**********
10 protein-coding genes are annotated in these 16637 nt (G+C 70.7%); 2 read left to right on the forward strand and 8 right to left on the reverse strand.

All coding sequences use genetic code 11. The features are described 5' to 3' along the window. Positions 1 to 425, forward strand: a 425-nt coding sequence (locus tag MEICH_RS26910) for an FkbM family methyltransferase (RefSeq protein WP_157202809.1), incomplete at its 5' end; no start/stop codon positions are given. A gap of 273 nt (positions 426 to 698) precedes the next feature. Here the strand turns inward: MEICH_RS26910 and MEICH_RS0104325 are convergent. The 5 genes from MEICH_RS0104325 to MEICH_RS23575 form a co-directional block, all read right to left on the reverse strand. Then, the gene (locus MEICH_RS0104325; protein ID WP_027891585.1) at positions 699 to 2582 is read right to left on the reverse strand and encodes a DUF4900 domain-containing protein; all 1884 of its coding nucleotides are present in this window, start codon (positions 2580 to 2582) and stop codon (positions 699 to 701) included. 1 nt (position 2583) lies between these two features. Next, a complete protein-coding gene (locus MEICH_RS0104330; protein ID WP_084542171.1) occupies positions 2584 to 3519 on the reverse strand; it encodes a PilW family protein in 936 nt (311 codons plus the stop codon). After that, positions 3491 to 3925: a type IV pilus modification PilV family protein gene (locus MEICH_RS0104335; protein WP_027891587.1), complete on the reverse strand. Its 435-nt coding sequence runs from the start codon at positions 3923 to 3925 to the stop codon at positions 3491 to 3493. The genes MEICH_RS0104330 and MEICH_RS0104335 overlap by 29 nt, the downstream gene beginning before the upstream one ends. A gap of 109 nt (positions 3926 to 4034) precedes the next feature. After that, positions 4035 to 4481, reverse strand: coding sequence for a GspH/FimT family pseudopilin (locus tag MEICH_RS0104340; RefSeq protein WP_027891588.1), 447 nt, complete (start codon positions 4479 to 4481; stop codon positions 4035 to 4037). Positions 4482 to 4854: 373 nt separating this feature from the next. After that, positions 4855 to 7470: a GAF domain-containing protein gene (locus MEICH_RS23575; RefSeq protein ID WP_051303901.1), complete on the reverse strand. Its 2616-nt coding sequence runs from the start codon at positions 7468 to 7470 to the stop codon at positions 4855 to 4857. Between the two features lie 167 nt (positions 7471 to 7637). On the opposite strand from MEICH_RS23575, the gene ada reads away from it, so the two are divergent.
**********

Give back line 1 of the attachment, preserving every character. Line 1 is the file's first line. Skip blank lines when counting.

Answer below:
10 protein-coding genes are annotated in these 16637 nt (G+C 70.7%); 2 read left to right on the forward strand and 8 right to left on the reverse strand.